The State (SC), Letters: We should reject spanking

We should reject spanking

I was disappointed with Ron Prinz’s incomplete and misleading guest column on corporal punishment (“The truth about spanking,” Sept. 26). Prinz claimed he was “getting past myths,” but there is in fact no debate about the correct use of corporal punishment.

Elizabeth T. Gershoff of the National Center for Children in Poverty at Columbia University, in analysis for the American Psychological Association, has concluded: “Until researchers, clinicians, and parents can definitively demonstrate the presence of positive effects of corporal punishment, including effectiveness in halting future misbehavior, not just the absence of negative effects, we as psychologists can not responsibly recommend its use.”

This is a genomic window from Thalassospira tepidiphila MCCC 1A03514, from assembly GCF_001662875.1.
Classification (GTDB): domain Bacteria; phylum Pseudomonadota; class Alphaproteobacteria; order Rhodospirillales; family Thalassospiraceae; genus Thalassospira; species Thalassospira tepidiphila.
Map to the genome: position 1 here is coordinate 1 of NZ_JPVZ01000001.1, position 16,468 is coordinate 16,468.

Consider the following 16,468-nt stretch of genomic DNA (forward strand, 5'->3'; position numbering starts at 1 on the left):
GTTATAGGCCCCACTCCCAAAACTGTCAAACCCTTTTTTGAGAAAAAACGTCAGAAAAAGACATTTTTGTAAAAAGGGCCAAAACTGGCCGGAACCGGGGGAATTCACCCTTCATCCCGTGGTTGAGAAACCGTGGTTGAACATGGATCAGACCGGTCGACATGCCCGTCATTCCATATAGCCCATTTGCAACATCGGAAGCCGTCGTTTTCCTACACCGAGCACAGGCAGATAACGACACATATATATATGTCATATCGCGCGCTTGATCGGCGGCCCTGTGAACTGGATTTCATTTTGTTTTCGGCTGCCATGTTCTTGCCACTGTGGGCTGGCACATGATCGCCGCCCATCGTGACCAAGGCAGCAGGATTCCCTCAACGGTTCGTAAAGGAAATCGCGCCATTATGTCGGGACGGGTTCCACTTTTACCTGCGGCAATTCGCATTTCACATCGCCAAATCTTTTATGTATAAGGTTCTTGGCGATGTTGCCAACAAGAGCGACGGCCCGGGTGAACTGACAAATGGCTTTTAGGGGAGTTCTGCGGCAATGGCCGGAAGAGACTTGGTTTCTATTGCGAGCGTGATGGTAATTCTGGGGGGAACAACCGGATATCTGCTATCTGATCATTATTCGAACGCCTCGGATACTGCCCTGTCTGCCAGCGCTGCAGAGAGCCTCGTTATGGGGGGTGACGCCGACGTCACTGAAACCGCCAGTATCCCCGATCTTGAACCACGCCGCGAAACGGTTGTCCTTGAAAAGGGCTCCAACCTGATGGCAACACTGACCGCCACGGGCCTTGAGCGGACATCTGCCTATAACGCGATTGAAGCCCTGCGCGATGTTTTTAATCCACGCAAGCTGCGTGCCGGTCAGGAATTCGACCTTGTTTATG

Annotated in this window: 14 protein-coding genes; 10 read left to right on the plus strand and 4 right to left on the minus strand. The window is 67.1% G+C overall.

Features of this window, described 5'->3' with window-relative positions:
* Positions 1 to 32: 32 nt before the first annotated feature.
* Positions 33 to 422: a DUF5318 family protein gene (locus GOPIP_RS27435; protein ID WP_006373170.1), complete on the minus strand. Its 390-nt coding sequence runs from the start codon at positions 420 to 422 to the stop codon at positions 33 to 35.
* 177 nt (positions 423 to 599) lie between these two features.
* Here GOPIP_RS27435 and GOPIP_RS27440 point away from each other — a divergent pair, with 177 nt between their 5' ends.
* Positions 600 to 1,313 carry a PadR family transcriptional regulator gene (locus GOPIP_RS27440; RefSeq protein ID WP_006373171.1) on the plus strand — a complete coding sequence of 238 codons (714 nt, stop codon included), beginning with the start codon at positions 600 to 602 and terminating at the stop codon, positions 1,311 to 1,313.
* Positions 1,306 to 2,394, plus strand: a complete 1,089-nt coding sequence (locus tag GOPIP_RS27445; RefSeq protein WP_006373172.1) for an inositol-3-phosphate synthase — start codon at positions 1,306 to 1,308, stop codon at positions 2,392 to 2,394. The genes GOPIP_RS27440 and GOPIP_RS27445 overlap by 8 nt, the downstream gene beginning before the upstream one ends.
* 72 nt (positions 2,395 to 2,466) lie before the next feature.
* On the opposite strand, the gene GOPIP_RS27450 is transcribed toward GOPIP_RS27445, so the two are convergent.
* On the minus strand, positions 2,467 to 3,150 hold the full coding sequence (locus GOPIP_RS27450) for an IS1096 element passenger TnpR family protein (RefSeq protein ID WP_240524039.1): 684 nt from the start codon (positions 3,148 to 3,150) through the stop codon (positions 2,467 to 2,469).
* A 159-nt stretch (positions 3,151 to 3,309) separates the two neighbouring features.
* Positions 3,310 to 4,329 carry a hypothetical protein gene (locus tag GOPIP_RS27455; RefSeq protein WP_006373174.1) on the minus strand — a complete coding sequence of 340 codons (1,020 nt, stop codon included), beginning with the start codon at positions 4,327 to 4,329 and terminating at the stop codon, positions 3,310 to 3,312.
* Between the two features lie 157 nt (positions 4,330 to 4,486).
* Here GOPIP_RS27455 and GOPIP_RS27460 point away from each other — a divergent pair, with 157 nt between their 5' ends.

Few, if any, parents are qualified to know the line between mild and harmful corporal punishment, and the research is clear that all corporal punishment is ineffective. Just as we do not justify any man hitting any woman, we should reject any adult hitting a child.

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